Republicans’ tax cut plan the Minnesota Senate passed Thursday would totally eliminate state income tax on Social Security benefits, regardless of income.  Anoka Senator Jim Abeler says the current tax causes some people to leave Minnesota — either for just over half the year, or longer than that:

“They don’t go to the grocery store, they don’t take a part-time job as a senior, they don’t greet at Walmart, they don’t help at a nursing home, and they don’t become part of our grandkids’ lives as much.”

North Mankato Democrat Nick Frentz responds statistics don’t bear it out:  Minnesota’s population growth rate is above the national average:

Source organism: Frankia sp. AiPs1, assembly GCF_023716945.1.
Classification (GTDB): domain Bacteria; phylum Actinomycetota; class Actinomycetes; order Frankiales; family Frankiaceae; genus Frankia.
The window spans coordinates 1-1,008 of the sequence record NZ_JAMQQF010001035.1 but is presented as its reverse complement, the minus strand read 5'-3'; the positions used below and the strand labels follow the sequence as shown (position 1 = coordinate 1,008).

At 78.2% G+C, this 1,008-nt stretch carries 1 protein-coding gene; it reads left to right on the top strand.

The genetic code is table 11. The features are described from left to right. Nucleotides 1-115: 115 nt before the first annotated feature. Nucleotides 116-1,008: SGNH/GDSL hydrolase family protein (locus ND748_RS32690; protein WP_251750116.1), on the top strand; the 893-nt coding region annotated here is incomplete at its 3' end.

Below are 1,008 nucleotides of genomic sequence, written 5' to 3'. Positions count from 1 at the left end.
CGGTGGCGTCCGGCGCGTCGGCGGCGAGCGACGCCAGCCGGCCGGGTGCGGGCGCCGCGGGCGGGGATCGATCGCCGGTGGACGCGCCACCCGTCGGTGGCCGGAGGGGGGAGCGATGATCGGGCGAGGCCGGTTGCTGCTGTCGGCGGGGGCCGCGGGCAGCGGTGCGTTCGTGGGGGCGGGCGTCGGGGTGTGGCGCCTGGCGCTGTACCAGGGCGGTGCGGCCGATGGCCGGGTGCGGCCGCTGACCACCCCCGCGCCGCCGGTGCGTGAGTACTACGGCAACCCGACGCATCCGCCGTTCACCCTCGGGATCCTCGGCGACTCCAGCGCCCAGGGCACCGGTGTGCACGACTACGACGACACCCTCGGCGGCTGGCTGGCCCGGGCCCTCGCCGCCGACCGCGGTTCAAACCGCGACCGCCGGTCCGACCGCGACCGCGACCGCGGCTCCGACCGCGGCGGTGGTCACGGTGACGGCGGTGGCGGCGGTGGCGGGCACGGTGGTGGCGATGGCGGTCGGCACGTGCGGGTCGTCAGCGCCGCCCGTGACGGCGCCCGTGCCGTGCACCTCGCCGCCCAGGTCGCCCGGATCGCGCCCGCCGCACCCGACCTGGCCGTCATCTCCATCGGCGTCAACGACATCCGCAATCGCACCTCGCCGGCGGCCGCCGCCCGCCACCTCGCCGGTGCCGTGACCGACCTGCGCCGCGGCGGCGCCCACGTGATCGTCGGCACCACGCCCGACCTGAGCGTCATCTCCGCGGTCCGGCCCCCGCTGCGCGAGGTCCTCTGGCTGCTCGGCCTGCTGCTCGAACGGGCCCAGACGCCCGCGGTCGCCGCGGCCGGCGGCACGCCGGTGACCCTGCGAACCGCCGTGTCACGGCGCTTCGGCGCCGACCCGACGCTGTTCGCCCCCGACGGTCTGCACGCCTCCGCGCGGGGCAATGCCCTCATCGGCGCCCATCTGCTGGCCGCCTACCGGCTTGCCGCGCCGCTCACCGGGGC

“The question is not just who’s moving to where it’s a little bit warmer.  The question is, who’s staying to raise a young family in our outstanding schools.”

Democrats say eliminating state tax on Social Security benefits would mainly help the wealthy.

Republican Senator Carla Nelson from Rochester calls the state income tax on Social Security benefits “double-taxation”:

“Minnesotans bought those benefits, year after year, paycheck after paycheck, when they paid those Social Security taxes.”